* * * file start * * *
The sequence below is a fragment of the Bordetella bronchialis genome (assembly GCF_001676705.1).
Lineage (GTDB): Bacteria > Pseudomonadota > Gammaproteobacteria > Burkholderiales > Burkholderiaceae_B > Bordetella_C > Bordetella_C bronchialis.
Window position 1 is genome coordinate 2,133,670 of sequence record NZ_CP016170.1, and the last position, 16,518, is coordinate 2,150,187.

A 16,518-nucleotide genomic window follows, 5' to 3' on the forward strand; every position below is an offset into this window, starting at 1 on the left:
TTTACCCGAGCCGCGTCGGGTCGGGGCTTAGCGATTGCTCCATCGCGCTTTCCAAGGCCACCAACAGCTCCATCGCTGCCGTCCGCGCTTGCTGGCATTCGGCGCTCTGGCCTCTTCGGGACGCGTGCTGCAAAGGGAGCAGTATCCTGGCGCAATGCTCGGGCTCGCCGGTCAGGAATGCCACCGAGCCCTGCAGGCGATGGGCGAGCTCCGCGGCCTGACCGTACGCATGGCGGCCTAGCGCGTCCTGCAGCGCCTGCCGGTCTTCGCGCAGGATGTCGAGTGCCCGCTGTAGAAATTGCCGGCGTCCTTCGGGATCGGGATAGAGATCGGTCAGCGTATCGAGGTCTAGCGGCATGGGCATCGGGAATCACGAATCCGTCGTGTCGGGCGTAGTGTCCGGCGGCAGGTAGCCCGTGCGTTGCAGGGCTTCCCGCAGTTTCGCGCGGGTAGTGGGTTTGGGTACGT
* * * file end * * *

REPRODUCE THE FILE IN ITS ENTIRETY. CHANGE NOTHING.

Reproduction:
The sequence below is a fragment of the Bordetella bronchialis genome (assembly GCF_001676705.1).
Lineage (GTDB): Bacteria > Pseudomonadota > Gammaproteobacteria > Burkholderiales > Burkholderiaceae_B > Bordetella_C > Bordetella_C bronchialis.
Window position 1 is genome coordinate 2,133,670 of sequence record NZ_CP016170.1, and the last position, 16,518, is coordinate 2,150,187.

A 16,518-nucleotide genomic window follows, 5' to 3' on the forward strand; every position below is an offset into this window, starting at 1 on the left:
TTTACCCGAGCCGCGTCGGGTCGGGGCTTAGCGATTGCTCCATCGCGCTTTCCAAGGCCACCAACAGCTCCATCGCTGCCGTCCGCGCTTGCTGGCATTCGGCGCTCTGGCCTCTTCGGGACGCGTGCTGCAAAGGGAGCAGTATCCTGGCGCAATGCTCGGGCTCGCCGGTCAGGAATGCCACCGAGCCCTGCAGGCGATGGGCGAGCTCCGCGGCCTGACCGTACGCATGGCGGCCTAGCGCGTCCTGCAGCGCCTGCCGGTCTTCGCGCAGGATGTCGAGTGCCCGCTGTAGAAATTGCCGGCGTCCTTCGGGATCGGGATAGAGATCGGTCAGCGTATCGAGGTCTAGCGGCATGGGCATCGGGAATCACGAATCCGTCGTGTCGGGCGTAGTGTCCGGCGGCAGGTAGCCCGTGCGTTGCAGGGCTTCCCGCAGTTTCGCGCGGGTAGTGGGTTTGGGTACGT